Monday, June 22, 2009

Wedding photography advice via smart Wedding planner

A wedding coordinator to a wedding photographer can be a dream come true. They are the ones that can do all the bridal party herding, timeline creators and ensuring that it is beautiful and perfect for all involved. I saw this article from Fabluxe a coordinator and had to repost. It basically says all the things I could ever advise for wedding planning.

Your wedding is the most important day of your life– I totally get that. But the part where you are confusing me is where you decide to skimp on the on service that will help you relive the day: the emotions, the laughter, the tears, and the love through film.

So here is the question…If your wedding isn’t covered (and properly), did it really happen?

Where else can you see yourself evolve from a beautiful, independent woman into the woman who will now spend the rest of her life being a part of an everlasting couple with the love of her life?

Where else will you see your father kissing your mother and looking on nostalgically as you exchange vows?

Where else will you see your fiance’s grandmother wiping her tears away during your first dance?

Photography does so much more than just capture your day, it also captures the moments you didn’t see. Like your groomsmen playing around with your future husband, your mother getting ready or having a loving moment with your father, or those special moments where your fiance and his mother enjoy the day prior to the ceremony. Skimping on the photography is like virtually erasing your memory after the wedding. No one is saying that you have to have a celebrity photographer with the largest package. What I am saying, is that after the dress has been cleaned and pressed and the honeymoon is over, how will you look back on your wedding day? Most importantly, will it be favorably? Is it worth risking to an amateur? When you’re painting a house, you can hire a friend or someone just getting started because you know in the back of your head, if worse comes to worst, you can do it over. You don’t have that luxury with weddings– you can’t reassemble your family and friends and reenact all of the important moments. This is something that you must get right, the first time.

Here are some tips on doing just that:

Think about the type of photography would you like– are you more photojournalistic or traditional?
Think about how long your would like your coverage to be– keep in mind, it is far easier to choose from a large selection of pictures than it is to choose from fewer. More coverage, more pictures, more memories.
Do a test run with your photographer by doing a love story or engagement shoot. This will help you get acclimated to your photographer’s shooting style.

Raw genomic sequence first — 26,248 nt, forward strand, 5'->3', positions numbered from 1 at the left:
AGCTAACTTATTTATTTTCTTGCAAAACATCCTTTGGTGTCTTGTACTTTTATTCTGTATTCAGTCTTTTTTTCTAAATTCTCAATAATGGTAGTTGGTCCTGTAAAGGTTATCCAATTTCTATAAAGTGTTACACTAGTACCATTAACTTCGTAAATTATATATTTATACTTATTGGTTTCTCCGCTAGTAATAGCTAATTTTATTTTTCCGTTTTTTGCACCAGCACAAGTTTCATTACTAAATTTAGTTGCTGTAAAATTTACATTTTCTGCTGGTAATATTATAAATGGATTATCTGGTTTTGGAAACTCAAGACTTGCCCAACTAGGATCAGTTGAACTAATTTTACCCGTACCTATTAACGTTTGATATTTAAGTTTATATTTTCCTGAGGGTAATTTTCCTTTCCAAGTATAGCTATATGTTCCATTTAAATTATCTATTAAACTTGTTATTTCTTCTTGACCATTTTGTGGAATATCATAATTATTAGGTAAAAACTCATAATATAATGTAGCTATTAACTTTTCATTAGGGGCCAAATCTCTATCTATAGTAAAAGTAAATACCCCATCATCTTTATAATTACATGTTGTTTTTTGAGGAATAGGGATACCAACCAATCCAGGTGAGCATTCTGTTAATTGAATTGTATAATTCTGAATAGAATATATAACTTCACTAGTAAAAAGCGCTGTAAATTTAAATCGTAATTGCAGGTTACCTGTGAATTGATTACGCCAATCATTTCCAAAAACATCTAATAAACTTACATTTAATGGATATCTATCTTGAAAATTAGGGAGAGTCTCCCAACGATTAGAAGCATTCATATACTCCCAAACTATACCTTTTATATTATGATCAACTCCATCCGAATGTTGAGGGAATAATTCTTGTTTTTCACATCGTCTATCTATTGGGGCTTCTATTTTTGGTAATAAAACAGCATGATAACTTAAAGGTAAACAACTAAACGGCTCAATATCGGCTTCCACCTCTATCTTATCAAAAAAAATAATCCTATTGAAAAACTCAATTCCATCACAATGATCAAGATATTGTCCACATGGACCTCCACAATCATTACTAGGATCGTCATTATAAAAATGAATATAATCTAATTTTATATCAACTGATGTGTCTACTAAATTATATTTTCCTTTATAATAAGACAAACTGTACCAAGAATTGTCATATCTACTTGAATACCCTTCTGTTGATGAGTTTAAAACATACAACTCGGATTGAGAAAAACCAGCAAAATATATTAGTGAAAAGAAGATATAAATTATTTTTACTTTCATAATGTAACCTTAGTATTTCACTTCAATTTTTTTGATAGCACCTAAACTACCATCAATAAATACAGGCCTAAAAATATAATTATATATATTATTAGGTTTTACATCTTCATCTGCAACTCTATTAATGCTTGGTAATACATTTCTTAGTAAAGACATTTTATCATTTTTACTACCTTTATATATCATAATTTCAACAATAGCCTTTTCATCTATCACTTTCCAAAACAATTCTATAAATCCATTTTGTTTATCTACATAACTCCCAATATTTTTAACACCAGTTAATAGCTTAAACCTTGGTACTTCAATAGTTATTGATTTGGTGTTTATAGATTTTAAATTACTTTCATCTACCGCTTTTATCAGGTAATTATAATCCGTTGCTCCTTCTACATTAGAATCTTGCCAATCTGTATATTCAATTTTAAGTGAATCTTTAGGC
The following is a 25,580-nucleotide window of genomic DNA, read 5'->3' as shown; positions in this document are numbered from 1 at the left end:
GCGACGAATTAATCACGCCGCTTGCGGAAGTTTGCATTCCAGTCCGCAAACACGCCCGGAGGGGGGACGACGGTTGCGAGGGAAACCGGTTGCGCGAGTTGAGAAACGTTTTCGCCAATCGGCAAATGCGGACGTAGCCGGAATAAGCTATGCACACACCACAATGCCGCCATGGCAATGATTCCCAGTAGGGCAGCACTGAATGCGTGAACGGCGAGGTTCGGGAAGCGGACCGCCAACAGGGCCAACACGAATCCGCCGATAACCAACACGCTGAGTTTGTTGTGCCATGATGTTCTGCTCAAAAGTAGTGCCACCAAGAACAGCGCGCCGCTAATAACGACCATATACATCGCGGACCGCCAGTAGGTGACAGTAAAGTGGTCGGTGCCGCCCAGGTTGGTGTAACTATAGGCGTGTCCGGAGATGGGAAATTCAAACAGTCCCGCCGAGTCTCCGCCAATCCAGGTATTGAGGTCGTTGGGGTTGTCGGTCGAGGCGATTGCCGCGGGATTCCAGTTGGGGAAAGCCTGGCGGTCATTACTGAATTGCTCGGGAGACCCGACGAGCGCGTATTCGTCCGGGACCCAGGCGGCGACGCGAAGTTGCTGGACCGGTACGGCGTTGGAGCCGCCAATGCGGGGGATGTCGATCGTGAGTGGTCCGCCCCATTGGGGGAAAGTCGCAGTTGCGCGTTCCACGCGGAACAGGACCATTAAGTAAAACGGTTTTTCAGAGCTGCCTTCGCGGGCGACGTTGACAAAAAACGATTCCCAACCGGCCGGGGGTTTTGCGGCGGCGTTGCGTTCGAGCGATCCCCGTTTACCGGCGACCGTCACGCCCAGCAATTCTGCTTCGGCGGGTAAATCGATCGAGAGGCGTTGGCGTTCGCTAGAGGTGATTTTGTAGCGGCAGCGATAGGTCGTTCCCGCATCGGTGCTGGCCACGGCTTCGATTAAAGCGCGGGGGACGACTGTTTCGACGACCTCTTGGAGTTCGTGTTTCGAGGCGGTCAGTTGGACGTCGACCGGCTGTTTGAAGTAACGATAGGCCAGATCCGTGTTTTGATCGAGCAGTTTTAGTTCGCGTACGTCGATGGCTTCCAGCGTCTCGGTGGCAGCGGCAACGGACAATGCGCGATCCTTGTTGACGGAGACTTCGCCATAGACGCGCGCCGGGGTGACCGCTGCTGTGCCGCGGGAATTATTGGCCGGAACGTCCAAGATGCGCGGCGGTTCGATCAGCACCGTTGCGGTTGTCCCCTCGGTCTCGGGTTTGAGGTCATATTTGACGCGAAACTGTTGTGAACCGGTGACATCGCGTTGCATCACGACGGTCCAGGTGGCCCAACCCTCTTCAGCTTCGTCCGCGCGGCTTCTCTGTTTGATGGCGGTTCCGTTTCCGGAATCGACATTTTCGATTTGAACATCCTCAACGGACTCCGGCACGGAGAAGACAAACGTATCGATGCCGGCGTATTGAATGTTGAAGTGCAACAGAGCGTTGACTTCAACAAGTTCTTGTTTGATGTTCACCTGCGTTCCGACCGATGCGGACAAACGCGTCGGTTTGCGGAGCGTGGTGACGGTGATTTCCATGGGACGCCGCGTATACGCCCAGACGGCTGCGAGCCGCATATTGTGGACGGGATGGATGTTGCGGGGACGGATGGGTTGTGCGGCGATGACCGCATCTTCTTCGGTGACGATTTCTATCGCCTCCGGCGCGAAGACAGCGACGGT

Take good care of your photographers– be sure to account for them in your guest count. Like your planner, they are the ones that will be with you for a majority of the day working extremely hard. You can’t expect great art if the artist is starving.
Respect your photographers’ artistic and professional ability– Some photographers love “must shoot” lists, others can live without them. If you have some pictures that you definitely want, be sure to discuss this with your photographer beforehand. They will get it in, and if it is really important, make sure that you stress the point. If you have select people that you want in images, please make it easy for these people to be located so that the photographers can do their job effectively, and not chase down Aunt Sarah.

Wedding Planner Tip: Please tell your planner or day of coordinator who these people are so that they can be located easily or even kept on hand. If you choose not to get a wedding planner, be sure to point these people out to your photographer’s assistant or second shooter. But your work is not done at that point. Then designate a relative not in the wedding as the official relative and special person finder. (You like that title, don’t you. Yes, you can use it. No copyright.) Make sure that this person stops these people at the end of the ceremony and keeps them at bay until they are needed for photos. After wards, they can return to the cocktail hour.

Photography is important– it is important today, and it will be important to you years from now. I can’t tell you much my children enjoy looking at photos from our vow renewal. It means a lot for them to share in that moment of their parents, and I am sure that it will mean more later down the line as they get older.

To read more advice like this click here

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